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The length of my imprisonment is also a reason,
for I am now almost the oldest inhabitant of this uncomfortable mansion,
and I see twenty, thirty and sometimes forty persons a day put in
liberty who have not been so long confined as myself. Their liberation
is a happiness to me; but I feel sometimes, a little mortification
that I am thus left behind. I leave it entirely to you to arrange this
matter. The messenger waits. Your's affectionately,

T. P.

I hope and wish much to see you. I have much to say. I have had the
attendance of Dr. Graham (Physician to Genl. O'Hara, who is prisoner
here) and of Dr. Makouski, house physician, who has been most
exceedingly kind to me. After I am at liberty I shall be glad to
introduce him to you.

1 This letter, written in a feeble handwriting, is not
dated, but Monroe's endorsement, "2d. Luxembourg,"
indicates November 2, two days before Paine's liberation.--
_Editor._.




XXII. LETTER TO GEORGE WASHINGTON.

Paris, July 30, 1796.

As censure is but awkwardly softened by apology. I shall offer you
no apology for this letter. The eventful crisis to which your double
politics have conducted the affairs of your country, requires an
investigation uncramped by ceremony.

There was a time when the fame of America, moral and political, stood
fair and high in the world. The lustre of her revolution extended itself
to every individual; and to be a citizen of America gave a title to
respect in Europe. Neither meanness nor ingratitude had been mingled
in the composition of her character. Her resistance to the attempted
tyranny of England left her unsuspected of the one, and her open
acknowledgment of the aid she received from France precluded all
suspicion of the other. The Washington of politics had not then
appeared.

At the time I left America (April 1787) the Continental Convention, that
formed the federal Constitution was on the point of meeting. Since that
time new schemes of politics, and new distinctions of parties, have
arisen. The term _Antifederalist_ has been applied to all those who
combated the defects of that constitution, or opposed the measures
of your administration. It was only to the absolute necessity of
establishing some federal authority, extending equally over all the
States, that an instrument so inconsistent as the present federal
Constitution is, obtained a suffrage. I would have voted for it myself,
had I been in America, or even for a worse, rather than have had none,
provided it contained the means of remedying its defects by the same
appeal to the people by which it was to be established. It is always
better policy to leave removeable errors to expose themselves, than
to hazard too much in contending against them theoretically. I have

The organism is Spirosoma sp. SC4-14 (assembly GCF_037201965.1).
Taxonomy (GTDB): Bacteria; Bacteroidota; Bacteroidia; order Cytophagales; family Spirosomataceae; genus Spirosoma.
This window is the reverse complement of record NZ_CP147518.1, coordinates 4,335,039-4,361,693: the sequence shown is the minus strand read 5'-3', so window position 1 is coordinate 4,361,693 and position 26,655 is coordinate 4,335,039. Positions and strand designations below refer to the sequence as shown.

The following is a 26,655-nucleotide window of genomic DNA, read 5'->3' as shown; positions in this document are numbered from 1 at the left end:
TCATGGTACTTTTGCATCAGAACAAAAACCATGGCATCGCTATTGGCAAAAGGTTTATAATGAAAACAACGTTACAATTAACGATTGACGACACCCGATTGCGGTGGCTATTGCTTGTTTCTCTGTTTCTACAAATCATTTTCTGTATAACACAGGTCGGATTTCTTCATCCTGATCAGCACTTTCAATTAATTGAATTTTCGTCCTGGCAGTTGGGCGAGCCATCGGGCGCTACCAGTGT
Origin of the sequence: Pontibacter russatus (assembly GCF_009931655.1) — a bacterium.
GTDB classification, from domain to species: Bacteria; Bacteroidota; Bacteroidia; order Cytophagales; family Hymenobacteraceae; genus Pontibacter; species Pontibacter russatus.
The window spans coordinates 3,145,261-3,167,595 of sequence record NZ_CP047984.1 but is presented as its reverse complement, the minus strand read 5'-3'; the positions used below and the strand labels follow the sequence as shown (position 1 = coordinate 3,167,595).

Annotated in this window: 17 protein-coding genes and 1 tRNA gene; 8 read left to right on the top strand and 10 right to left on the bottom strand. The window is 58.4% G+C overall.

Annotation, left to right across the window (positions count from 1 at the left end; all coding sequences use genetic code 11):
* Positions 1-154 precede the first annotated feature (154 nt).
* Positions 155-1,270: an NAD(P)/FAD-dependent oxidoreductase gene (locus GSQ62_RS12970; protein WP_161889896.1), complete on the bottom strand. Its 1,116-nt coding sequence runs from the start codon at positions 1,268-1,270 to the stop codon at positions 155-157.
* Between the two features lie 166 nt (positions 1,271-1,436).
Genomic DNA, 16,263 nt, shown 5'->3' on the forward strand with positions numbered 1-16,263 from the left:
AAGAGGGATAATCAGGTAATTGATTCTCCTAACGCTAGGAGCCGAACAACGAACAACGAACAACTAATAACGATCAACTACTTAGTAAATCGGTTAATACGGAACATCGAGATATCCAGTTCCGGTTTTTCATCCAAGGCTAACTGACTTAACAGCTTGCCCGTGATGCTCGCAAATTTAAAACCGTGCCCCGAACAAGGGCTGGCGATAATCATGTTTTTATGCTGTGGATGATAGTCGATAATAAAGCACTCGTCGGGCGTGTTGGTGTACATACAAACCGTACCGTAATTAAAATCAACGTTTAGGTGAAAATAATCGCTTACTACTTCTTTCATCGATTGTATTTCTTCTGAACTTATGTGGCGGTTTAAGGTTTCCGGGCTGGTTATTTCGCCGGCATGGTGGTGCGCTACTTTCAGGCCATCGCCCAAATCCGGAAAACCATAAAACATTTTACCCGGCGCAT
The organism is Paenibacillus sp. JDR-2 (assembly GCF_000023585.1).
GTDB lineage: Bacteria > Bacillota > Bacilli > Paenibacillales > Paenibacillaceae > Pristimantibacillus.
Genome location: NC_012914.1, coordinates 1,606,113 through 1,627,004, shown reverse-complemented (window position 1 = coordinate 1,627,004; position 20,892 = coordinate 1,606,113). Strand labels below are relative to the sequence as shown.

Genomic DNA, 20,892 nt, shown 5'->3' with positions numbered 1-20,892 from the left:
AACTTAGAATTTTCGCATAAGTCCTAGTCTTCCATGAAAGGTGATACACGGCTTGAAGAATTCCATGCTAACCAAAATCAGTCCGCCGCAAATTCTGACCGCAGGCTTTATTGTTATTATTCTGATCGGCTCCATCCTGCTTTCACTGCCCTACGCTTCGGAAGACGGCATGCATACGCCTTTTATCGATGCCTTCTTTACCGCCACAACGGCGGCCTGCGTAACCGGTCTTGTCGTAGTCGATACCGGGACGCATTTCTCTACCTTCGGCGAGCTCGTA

introduced these observations, not only to mark the general difference
between Antifederalist and Anti-constitutionalist, but to preclude
the effect, and even the application, of the former of these terms to
myself. I declare myself opposed to several matters in the Constitution,
particularly to the manner in which what is called the Executive is
formed, and to the long duration of the Senate; and if I live to return
to America, I will use all my endeavours to have them altered.(*) I also
declare myself opposed to almost the whole of your administration; for
I know it to have been deceitful, if not perfidious, as I shall shew
in the course of this letter. But as to the point of consolidating the
States into a Federal Government, it so happens, that the proposition
for that purpose came originally from myself. I proposed it in a letter
to Chancellor Livingston in the spring of 1782, while that gentleman
was Minister for Foreign Affairs. The five per cent, duty recommended
by Congress had then fallen through, having been adopted by some of the
States, altered by others, rejected by Rhode Island, and repealed by
Virginia after it had been consented to. The proposal in the letter I
allude to, was to get over the whole difficulty at once, by annexing a
continental legislative body to Congress; for in order to have any law
of the Union uniform, the case could only be, that either Congress, as
it then stood, must frame the law, and the States severally adopt it
without alteration, or the States must erect a Continental Legislature
for the purpose. Chancellor Livingston, Robert Morris, Gouverneur
Morris, and myself, had a meeting at the house of Robert Morris on
the subject of that letter. There was no diversity of opinion on the
proposition for a Continental Legislature: the only difficulty was on
the manner of bringing the proposition forward. For my own part, as I
considered it as a remedy in reserve, that could be applied at any time
_when the States saw themselves wrong enough to be put right_, (which
did not appear to be the case at that time) I did not see the propriety
of urging it precipitately, and declined being the publisher of it
myself. After this account of a fact, the leaders of your party will
scarcely have the hardiness to apply to me the term of Antifederalist.
But I can go to a date and to a fact beyond this; for the proposition